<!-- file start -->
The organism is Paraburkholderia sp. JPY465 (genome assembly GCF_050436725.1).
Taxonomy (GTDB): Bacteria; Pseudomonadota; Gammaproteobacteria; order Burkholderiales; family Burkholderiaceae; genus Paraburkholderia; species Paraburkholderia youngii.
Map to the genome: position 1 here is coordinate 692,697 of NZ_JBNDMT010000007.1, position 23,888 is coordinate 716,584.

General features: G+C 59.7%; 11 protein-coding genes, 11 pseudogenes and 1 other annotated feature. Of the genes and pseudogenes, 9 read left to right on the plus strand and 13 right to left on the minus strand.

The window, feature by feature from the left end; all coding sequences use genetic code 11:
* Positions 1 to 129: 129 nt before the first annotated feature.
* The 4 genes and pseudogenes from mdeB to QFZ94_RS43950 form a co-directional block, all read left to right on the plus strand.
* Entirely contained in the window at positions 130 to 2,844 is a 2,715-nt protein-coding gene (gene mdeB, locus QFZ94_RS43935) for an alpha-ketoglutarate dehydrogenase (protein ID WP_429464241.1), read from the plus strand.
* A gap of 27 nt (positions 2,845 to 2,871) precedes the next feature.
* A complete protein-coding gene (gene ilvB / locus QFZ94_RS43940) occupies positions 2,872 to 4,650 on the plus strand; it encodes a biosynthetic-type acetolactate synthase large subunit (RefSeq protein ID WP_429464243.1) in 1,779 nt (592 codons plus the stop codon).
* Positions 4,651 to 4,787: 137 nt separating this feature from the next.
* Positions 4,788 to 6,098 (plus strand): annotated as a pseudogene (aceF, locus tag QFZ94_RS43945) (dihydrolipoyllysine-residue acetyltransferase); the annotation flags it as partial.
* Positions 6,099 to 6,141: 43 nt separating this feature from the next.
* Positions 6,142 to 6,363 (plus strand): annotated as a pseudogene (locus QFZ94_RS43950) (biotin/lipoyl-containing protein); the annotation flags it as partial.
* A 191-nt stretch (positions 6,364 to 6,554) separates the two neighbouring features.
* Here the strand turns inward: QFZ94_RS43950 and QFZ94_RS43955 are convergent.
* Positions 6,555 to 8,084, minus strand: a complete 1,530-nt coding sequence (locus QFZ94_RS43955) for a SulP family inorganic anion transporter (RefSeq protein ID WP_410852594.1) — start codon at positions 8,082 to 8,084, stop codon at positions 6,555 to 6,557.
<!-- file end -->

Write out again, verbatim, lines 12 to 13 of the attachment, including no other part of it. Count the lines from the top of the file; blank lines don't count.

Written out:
* Positions 4,788 to 6,098 (plus strand): annotated as a pseudogene (aceF, locus tag QFZ94_RS43945) (dihydrolipoyllysine-residue acetyltransferase); the annotation flags it as partial.
* Positions 6,099 to 6,141: 43 nt separating this feature from the next.